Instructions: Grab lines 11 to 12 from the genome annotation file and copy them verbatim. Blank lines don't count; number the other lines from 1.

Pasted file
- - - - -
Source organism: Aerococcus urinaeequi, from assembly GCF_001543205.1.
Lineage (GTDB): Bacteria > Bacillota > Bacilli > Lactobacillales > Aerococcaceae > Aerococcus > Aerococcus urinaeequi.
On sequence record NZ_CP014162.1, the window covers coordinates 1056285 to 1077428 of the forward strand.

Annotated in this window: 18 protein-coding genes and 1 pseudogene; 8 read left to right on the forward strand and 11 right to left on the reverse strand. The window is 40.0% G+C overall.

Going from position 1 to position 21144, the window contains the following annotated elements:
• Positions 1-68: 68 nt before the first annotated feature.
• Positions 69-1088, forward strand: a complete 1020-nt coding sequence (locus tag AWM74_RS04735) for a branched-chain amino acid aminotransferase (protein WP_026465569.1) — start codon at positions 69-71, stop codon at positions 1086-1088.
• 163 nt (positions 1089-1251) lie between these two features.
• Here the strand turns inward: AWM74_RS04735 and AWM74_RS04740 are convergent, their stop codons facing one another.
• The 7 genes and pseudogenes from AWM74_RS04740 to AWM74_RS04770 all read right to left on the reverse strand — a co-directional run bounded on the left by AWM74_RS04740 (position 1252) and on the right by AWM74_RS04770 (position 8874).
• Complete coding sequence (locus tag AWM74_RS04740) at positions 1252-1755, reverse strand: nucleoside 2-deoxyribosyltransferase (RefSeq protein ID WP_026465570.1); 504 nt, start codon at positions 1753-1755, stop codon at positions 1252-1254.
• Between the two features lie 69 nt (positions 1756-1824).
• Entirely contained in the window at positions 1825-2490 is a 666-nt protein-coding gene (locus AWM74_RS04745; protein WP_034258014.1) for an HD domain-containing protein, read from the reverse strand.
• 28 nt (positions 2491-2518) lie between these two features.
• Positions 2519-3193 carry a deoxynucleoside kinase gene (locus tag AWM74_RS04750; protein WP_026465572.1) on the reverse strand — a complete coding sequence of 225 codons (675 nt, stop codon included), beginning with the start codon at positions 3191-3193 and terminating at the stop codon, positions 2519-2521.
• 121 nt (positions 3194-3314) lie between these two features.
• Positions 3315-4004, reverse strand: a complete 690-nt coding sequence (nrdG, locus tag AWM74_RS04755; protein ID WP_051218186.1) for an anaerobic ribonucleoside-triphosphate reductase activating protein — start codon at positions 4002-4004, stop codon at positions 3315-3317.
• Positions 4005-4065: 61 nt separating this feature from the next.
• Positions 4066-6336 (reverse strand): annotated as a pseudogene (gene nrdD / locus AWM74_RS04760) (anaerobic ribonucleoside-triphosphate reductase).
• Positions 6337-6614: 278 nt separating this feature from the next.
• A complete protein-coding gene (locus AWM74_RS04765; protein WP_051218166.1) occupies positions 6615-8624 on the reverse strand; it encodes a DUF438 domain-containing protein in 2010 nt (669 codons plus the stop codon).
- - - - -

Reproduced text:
• Complete coding sequence (locus tag AWM74_RS04740) at positions 1252-1755, reverse strand: nucleoside 2-deoxyribosyltransferase (RefSeq protein ID WP_026465570.1); 504 nt, start codon at positions 1753-1755, stop codon at positions 1252-1254.
• Between the two features lie 69 nt (positions 1756-1824).